Introspection and the Reality of Seeking After God According to John Calvin


John Calvin is considered one of the forefathers of the reformation movement, along with Martin Luther and St. Augustine, to name just a few. I read that John Calvin suffered from digestive distress, lost his wife after only 9 years of marriage, never had any kids of his own, persevered through many personal and public hardships, and he was French. My husband is French....well French Canadian but he doesn't speak the language but he loves French food.  Sorry, I digress. 

Calvin is the father of how modern churches function or are set up today. We can find in the book of Timothy what elders and deacons ought to look like in character, but John Calvin is responsible for the application of how these roles are played out in the church.  Many pastors I listen to make reference to John Calvin often. I love the quotes that are used in sermons so it only made sense for me to read these works on my own.

These words are my attempt to understand, paraphrase and decipher what John Calvin wrote about in his Institutes of Christian Religion written in 1536. The following is what I came up with after reading Chapter 1 Section 1.

 
 If we have any wisdom at all, if it is true and solid wisdom, it will consist of two parts. Those two parts are the knowledge of God and of ourselves. Since these two parts of wisdom are interconnected and tied together, it’s not an easy thing to figure out which one, actually if either one of these 2 parts come first or give birth to the other one.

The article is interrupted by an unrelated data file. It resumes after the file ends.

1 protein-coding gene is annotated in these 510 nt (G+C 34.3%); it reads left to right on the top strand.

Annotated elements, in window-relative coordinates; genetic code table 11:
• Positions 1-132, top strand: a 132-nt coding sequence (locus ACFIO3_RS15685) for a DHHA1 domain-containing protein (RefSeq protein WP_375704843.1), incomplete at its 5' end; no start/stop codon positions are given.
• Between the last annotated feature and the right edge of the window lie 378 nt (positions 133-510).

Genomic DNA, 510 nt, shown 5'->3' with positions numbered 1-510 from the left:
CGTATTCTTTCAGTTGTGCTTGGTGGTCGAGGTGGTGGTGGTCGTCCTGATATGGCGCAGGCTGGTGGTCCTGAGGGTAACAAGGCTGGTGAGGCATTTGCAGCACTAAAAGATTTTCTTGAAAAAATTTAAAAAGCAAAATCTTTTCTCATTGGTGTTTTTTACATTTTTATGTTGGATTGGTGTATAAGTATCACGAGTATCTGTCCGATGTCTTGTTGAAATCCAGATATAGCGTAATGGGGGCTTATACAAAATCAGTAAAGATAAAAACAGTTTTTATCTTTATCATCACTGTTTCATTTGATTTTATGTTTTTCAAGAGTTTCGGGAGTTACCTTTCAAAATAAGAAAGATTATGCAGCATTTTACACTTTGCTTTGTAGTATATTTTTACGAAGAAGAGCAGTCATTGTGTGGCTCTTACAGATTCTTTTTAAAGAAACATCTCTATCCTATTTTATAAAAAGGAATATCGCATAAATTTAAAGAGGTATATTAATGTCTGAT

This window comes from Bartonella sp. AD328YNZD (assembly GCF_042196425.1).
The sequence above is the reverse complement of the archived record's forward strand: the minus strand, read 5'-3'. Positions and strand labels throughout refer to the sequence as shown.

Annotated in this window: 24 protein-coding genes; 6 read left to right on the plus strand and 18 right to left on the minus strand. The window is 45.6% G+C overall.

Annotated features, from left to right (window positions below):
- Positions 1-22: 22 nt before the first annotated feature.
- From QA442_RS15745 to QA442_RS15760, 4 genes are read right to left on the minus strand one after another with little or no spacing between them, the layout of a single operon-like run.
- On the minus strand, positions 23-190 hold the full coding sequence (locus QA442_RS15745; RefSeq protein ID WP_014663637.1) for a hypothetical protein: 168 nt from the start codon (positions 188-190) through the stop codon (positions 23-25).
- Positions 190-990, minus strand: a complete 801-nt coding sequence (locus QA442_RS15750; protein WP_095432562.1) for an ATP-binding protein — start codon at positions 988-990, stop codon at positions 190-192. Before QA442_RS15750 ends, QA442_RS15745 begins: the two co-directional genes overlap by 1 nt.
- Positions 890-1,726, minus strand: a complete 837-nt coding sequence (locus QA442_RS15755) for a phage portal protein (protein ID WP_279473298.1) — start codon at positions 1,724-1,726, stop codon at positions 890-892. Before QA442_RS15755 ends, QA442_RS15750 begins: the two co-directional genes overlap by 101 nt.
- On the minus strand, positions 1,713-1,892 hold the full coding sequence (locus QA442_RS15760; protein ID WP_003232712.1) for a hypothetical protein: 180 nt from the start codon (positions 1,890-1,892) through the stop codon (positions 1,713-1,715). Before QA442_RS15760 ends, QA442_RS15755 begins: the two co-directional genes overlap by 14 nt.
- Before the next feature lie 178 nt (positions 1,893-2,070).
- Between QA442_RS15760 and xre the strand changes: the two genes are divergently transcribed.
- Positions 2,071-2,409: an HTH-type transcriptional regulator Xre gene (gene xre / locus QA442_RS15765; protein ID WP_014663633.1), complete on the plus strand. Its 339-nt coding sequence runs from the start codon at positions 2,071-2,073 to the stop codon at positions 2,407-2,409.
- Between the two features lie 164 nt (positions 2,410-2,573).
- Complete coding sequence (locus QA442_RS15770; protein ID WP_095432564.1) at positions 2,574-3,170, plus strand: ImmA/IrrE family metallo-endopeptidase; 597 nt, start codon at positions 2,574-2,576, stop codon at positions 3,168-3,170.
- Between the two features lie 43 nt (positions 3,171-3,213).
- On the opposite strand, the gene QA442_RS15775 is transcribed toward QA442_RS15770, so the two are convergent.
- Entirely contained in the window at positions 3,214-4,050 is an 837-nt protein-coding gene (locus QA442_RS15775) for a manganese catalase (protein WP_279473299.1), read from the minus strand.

To begin with, not one of us can truly look, analyze, or pick apart ourselves without first turning our thoughts to God, in whom we live and move.

It is perfectly obvious that the “good things” about ourselves cannot possibly be from ourselves; no, that our exact being is nothing other than God alone sustaining us.

Second of all, the continual blessings we have in life come directly from heaven. These blessings are nothing but streams that connect us to the fountain.

Again, the infinite good that we think we are or have, is of God, making us even more aware that we have nothing.

Basically, due to Adam’s sin against God, we are plunged into this sin as well.

This compels us to turn our eyes up to God, not only because we are desperate, but also due to fear, in that we will eventually learn humility.

There exists in us, something that is basically misery, and ever since we were stripped of godliness our naked shame shows itself, which is one disgrace after another, each of us, being aware of our own unhappiness, eventually leads us to some knowledge of God.

Our feeling towards our lack of knowing things, our desire for beauty, our desire for wanting things, our weaknesses, basically which is depravity and corruption, reminds us that in Christ and none but Christ, lives the true light of wisdom, solid virtue, and amazing goodness.

We are forced, out of the ugly things that reside in us, to consider, ponder and look to the good things of God, even though we can’t sincerely look to Him until and only until we discover the ugliness in ourselves and then become displeased with ourselves.

Seriously, once we see ourselves for what we really are, will we want to rest in ourselves? 
However, if we don’t see ourselves for who we are, we will inevitably want to rest in ourselves.

Naturally we will rest in ourselves as long as we are unknown to who we really are…which is actually being content with what we think are our good traits and we are definitely unaware or unmindful of our own shortcomings.

Every one of us that comes to the knowledge of ourselves is not only recommended to seek God, but in reality is led by God’s own hand to Him.